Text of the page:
The 232nd production under the Hallmark Hall of Fame banner, “The Russell Girl” looks fabulous for its age. A tear-jerker of epic proportions, the CBS original doesn’t lay on the drama so much as unearth it.
Amber Tamblyn stars as Sarah Russell, a young woman who, upon learning she has leukemia, impulsively returns to her small hometown before facing her arduous treatment regimen. Home, viewers soon learn, is a place Sarah has avoided for some time. Her parents (Mary Elizabeth Mastrantonio, Tim DeKay), while concerned and supportive, seem tenuous and out of touch with their daughter. The Morrisseys, the Russells’ estranged neighbors, also appear strangely unnerved by Sarah’s sudden return, especially Lorraine (Jennifer Ehle), whose ongoing anxiety and headache problems escalate.
Sarah isn’t quite sure how to break the news of the diagnosis to her family. When she learns she’s been accepted into Northwestern’s medical school — a long sought-after goal — she loses her nerve completely; she’s torn between telling her new secret and confronting an old problem, knowing, somehow, that it’s an important first step in her eventual treatment.
Sarah’s repeated attempts to engage neighbor Lorraine make it clear, however, that Sarah’s return has triggered memories of a horrible accident years earlier. Neither, it seems, has fully dealt with the incident. Sarah’s unassuaged guilt has left her believing she somehow deserves her recent troubles, while Lorraine’s misplaced anger has affected her relationship with her husband and two teenage sons.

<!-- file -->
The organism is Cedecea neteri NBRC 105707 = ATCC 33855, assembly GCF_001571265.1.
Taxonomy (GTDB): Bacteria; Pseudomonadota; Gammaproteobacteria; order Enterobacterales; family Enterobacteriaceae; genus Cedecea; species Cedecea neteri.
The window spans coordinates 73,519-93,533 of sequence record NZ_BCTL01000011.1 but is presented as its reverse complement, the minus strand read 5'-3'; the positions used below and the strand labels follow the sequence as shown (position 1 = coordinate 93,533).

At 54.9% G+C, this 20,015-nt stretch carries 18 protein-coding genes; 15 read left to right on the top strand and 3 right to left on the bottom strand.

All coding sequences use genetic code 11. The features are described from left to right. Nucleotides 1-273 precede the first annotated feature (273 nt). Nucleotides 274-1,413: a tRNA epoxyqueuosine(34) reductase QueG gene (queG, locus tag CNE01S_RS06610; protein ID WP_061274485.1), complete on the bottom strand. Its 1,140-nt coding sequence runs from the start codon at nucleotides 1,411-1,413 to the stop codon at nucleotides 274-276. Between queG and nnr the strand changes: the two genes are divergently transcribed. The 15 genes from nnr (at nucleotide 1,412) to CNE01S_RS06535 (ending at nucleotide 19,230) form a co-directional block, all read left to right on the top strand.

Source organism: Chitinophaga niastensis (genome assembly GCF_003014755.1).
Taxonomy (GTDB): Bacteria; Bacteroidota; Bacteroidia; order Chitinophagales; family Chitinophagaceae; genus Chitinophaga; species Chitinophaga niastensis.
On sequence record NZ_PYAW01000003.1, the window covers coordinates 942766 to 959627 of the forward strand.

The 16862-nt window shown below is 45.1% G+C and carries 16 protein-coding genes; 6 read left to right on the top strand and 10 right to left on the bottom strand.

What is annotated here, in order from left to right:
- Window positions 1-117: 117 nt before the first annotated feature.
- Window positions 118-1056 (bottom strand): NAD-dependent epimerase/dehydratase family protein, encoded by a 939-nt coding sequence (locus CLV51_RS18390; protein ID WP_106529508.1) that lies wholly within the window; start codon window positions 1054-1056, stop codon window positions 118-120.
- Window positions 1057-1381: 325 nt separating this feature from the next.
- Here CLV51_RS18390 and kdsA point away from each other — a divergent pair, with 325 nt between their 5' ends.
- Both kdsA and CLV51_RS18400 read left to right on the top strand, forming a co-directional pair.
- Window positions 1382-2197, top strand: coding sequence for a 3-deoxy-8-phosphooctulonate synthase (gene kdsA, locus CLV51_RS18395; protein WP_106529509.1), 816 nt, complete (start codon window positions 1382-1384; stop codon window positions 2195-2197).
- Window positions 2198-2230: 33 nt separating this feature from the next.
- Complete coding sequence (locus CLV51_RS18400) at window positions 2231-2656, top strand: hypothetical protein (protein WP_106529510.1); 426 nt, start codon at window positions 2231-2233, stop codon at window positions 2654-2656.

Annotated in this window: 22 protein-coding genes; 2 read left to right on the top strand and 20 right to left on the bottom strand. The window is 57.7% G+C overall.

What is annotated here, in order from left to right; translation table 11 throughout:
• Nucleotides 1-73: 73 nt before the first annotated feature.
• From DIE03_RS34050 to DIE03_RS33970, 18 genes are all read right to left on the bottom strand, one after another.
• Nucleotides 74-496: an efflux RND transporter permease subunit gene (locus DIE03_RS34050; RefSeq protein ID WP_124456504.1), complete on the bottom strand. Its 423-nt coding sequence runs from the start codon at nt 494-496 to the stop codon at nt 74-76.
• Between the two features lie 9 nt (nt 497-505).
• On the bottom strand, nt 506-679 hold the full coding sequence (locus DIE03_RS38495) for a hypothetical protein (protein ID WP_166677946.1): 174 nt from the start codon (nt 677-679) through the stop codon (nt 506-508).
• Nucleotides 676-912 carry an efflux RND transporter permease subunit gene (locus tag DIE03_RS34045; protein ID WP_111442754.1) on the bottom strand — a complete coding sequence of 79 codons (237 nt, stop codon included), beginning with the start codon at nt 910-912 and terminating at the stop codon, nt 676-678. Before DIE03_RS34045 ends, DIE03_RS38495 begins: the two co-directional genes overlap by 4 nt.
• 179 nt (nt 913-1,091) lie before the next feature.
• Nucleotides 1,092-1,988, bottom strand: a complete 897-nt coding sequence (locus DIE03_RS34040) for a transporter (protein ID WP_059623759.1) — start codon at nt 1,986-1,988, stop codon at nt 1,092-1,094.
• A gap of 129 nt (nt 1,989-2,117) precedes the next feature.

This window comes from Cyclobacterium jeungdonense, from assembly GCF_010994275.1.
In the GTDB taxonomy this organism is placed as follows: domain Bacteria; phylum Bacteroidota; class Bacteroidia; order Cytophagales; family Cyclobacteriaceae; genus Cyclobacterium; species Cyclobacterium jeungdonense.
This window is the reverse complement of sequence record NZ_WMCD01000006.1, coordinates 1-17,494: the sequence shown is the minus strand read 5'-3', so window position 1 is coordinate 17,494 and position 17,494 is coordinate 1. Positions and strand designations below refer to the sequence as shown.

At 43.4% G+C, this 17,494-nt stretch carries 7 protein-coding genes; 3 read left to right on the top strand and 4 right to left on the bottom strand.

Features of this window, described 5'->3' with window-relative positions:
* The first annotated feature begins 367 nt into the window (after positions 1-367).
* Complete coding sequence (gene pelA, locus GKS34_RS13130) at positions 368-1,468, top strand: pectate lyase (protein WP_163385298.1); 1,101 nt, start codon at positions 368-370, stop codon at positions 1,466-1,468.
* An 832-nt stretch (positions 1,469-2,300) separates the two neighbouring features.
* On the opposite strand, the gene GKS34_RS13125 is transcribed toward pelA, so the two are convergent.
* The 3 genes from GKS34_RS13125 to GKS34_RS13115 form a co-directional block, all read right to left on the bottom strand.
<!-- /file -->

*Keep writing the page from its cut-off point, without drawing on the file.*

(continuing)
On paper, writer Jill Blotevogel’s script is standard TV melodrama, but Tamblyn’s deeply expressive performance, along with that of Tony-winner Ehle, creates believably heart-wrenching emotions. “The Russell Girl” proves Tamblyn can carry a film. Ehle, bearing an uncanny resemblance to Meryl Streep, is as good onscreen as onstage.
Supporting perfs are well done and key to the overall story, especially the father figures eloquently portrayed by DeKay and Henry Czerny. Paul Wesley as Evan, Sarah’s old flame, is a little too good to be true but is a charismatic match to Tamblyn’s Sarah. Mastrantonio is not well served in the role of Sarah’s mom, whose misguided optimism and cheerleading is the opposite of what Sarah actually needs.
Bleckner’s deliberate pace, paired with Charles Minsky’s lingering camera shots, make for a thoughtful and beautifully filmed piece. The musical score is equally affecting. Film is exasperating at times only because it so accurately depicts the common inability to express one’s true emotions.